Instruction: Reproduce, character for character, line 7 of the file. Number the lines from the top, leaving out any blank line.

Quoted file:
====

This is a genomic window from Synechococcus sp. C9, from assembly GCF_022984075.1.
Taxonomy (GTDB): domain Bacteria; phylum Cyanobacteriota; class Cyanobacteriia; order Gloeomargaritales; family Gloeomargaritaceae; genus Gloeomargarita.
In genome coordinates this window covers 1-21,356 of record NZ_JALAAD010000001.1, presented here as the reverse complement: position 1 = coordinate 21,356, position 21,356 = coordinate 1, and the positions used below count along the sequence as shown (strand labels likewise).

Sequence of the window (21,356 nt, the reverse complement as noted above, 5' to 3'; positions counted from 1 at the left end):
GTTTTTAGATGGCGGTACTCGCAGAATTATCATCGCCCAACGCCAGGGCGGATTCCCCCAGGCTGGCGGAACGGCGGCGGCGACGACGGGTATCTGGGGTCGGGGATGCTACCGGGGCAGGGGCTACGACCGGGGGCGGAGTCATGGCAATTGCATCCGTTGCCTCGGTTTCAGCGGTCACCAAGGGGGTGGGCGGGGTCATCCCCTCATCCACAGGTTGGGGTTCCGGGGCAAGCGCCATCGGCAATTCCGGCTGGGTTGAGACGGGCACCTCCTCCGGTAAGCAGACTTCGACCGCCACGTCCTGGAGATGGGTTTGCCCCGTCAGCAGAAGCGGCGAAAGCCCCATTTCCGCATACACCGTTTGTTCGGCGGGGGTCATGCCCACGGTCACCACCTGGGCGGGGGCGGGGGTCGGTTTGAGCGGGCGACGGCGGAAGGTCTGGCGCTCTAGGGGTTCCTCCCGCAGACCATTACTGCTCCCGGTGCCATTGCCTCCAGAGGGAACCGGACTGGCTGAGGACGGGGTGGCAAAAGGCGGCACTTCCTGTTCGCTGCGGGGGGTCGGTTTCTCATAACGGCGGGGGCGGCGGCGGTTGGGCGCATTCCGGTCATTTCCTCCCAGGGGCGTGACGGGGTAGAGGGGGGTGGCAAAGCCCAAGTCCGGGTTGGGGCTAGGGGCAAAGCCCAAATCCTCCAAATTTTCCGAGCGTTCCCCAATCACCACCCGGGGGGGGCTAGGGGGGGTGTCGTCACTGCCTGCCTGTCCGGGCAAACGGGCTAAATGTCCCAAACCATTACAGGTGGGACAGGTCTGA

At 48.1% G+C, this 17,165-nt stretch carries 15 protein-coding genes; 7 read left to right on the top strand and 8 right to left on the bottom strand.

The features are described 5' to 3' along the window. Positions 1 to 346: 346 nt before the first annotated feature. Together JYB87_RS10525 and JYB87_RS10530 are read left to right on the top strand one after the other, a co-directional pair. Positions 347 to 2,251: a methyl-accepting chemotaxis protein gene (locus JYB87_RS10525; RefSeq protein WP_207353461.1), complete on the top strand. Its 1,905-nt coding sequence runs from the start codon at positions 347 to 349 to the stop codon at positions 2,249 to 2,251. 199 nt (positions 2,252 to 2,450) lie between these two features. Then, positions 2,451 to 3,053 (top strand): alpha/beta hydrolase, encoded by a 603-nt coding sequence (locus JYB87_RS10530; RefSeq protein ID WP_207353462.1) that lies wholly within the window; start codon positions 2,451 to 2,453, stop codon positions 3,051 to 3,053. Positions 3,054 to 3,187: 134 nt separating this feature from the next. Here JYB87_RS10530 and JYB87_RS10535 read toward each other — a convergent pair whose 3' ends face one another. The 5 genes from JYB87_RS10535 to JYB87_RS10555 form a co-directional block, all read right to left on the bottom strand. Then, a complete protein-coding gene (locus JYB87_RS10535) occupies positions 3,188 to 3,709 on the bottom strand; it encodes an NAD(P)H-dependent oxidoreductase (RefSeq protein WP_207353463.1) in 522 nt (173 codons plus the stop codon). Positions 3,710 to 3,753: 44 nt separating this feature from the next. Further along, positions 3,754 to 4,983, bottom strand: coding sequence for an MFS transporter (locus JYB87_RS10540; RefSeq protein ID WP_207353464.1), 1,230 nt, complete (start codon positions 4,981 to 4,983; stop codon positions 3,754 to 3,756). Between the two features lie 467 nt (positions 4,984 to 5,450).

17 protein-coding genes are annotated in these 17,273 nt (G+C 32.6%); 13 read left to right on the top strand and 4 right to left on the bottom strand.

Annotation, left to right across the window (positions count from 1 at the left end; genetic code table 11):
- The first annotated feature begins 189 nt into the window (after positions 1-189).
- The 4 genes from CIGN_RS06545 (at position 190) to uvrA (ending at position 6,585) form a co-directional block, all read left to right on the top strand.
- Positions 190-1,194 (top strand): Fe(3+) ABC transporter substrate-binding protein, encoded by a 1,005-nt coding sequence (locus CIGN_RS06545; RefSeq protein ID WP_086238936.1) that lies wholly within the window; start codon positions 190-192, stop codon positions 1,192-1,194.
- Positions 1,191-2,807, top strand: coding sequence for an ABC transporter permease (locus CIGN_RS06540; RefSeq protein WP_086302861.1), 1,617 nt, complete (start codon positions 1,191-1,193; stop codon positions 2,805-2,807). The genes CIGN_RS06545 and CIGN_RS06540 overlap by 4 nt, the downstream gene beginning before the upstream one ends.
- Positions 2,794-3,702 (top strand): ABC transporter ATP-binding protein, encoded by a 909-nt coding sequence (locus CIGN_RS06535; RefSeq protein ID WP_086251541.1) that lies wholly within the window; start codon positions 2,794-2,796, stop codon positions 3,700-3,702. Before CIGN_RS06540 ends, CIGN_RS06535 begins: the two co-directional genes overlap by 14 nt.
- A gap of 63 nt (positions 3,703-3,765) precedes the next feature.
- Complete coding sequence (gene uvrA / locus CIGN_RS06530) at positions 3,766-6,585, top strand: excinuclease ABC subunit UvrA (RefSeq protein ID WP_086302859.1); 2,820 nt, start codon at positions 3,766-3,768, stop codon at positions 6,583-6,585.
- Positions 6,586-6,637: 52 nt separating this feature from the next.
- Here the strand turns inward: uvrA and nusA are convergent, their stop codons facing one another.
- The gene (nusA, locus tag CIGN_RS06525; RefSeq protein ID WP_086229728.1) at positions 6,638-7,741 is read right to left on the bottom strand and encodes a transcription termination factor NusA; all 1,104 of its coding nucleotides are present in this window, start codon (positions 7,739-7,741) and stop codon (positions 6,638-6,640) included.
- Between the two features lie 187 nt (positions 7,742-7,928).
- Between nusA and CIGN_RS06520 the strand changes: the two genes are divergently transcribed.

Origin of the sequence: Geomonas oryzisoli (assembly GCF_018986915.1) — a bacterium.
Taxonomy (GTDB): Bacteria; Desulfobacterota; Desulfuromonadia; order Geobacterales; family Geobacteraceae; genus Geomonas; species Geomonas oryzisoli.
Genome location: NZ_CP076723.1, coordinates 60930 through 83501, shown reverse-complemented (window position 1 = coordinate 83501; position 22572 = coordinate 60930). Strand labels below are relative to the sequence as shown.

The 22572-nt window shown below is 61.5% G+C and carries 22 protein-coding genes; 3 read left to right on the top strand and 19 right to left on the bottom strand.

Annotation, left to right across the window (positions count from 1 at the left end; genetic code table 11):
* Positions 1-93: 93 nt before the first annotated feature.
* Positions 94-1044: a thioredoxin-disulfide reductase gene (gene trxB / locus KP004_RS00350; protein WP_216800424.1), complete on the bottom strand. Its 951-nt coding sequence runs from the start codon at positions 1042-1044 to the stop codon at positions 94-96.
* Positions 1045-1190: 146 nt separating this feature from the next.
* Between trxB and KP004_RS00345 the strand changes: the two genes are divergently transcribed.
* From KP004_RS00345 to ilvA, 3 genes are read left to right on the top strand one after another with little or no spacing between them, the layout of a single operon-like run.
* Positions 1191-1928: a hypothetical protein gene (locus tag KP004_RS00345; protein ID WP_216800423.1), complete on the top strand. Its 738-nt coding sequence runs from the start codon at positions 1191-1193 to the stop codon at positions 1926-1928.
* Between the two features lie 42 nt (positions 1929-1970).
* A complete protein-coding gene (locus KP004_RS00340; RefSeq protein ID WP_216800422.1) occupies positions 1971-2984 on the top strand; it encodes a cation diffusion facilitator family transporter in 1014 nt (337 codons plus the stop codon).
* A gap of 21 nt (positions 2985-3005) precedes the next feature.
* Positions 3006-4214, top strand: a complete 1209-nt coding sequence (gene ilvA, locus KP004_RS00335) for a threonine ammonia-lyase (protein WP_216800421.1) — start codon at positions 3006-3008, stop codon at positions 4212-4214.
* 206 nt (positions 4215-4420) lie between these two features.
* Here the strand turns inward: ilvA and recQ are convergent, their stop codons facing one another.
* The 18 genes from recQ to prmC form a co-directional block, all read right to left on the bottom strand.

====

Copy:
The features are described 5' to 3' along the window. Positions 1 to 346: 346 nt before the first annotated feature. Together JYB87_RS10525 and JYB87_RS10530 are read left to right on the top strand one after the other, a co-directional pair. Positions 347 to 2,251: a methyl-accepting chemotaxis protein gene (locus JYB87_RS10525; RefSeq protein WP_207353461.1), complete on the top strand. Its 1,905-nt coding sequence runs from the start codon at positions 347 to 349 to the stop codon at positions 2,249 to 2,251. 199 nt (positions 2,252 to 2,450) lie between these two features. Then, positions 2,451 to 3,053 (top strand): alpha/beta hydrolase, encoded by a 603-nt coding sequence (locus JYB87_RS10530; RefSeq protein ID WP_207353462.1) that lies wholly within the window; start codon positions 2,451 to 2,453, stop codon positions 3,051 to 3,053. Positions 3,054 to 3,187: 134 nt separating this feature from the next. Here JYB87_RS10530 and JYB87_RS10535 read toward each other — a convergent pair whose 3' ends face one another. The 5 genes from JYB87_RS10535 to JYB87_RS10555 form a co-directional block, all read right to left on the bottom strand. Then, a complete protein-coding gene (locus JYB87_RS10535) occupies positions 3,188 to 3,709 on the bottom strand; it encodes an NAD(P)H-dependent oxidoreductase (RefSeq protein WP_207353463.1) in 522 nt (173 codons plus the stop codon). Positions 3,710 to 3,753: 44 nt separating this feature from the next. Further along, positions 3,754 to 4,983, bottom strand: coding sequence for an MFS transporter (locus JYB87_RS10540; RefSeq protein ID WP_207353464.1), 1,230 nt, complete (start codon positions 4,981 to 4,983; stop codon positions 3,754 to 3,756). Between the two features lie 467 nt (positions 4,984 to 5,450).